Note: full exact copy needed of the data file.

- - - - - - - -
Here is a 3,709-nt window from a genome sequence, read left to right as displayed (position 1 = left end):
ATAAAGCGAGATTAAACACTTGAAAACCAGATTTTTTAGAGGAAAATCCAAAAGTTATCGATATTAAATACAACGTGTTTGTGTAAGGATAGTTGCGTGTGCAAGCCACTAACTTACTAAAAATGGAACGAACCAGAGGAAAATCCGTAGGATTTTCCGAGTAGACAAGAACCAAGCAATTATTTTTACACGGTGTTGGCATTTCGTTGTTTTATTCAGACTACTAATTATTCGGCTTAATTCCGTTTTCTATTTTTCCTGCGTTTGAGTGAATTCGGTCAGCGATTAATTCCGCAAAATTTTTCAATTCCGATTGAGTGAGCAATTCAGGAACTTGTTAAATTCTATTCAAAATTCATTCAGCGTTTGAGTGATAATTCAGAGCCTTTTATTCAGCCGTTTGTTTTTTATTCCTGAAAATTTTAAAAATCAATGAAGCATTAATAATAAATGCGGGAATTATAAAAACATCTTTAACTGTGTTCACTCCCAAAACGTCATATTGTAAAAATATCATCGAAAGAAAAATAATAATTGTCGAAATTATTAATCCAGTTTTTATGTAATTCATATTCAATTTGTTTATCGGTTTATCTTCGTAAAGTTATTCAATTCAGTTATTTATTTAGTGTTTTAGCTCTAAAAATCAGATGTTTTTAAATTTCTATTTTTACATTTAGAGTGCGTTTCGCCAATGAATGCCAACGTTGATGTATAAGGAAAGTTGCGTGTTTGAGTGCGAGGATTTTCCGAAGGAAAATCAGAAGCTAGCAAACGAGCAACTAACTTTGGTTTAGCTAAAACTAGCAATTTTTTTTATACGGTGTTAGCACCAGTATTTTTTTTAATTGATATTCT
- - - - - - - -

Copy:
Here is a 3,709-nt window from a genome sequence, read left to right as displayed (position 1 = left end):
ATAAAGCGAGATTAAACACTTGAAAACCAGATTTTTTAGAGGAAAATCCAAAAGTTATCGATATTAAATACAACGTGTTTGTGTAAGGATAGTTGCGTGTGCAAGCCACTAACTTACTAAAAATGGAACGAACCAGAGGAAAATCCGTAGGATTTTCCGAGTAGACAAGAACCAAGCAATTATTTTTACACGGTGTTGGCATTTCGTTGTTTTATTCAGACTACTAATTATTCGGCTTAATTCCGTTTTCTATTTTTCCTGCGTTTGAGTGAATTCGGTCAGCGATTAATTCCGCAAAATTTTTCAATTCCGATTGAGTGAGCAATTCAGGAACTTGTTAAATTCTATTCAAAATTCATTCAGCGTTTGAGTGATAATTCAGAGCCTTTTATTCAGCCGTTTGTTTTTTATTCCTGAAAATTTTAAAAATCAATGAAGCATTAATAATAAATGCGGGAATTATAAAAACATCTTTAACTGTGTTCACTCCCAAAACGTCATATTGTAAAAATATCATCGAAAGAAAAATAATAATTGTCGAAATTATTAATCCAGTTTTTATGTAATTCATATTCAATTTGTTTATCGGTTTATCTTCGTAAAGTTATTCAATTCAGTTATTTATTTAGTGTTTTAGCTCTAAAAATCAGATGTTTTTAAATTTCTATTTTTACATTTAGAGTGCGTTTCGCCAATGAATGCCAACGTTGATGTATAAGGAAAGTTGCGTGTTTGAGTGCGAGGATTTTCCGAAGGAAAATCAGAAGCTAGCAAACGAGCAACTAACTTTGGTTTAGCTAAAACTAGCAATTTTTTTTATACGGTGTTAGCACCAGTATTTTTTTTAATTGATATTCT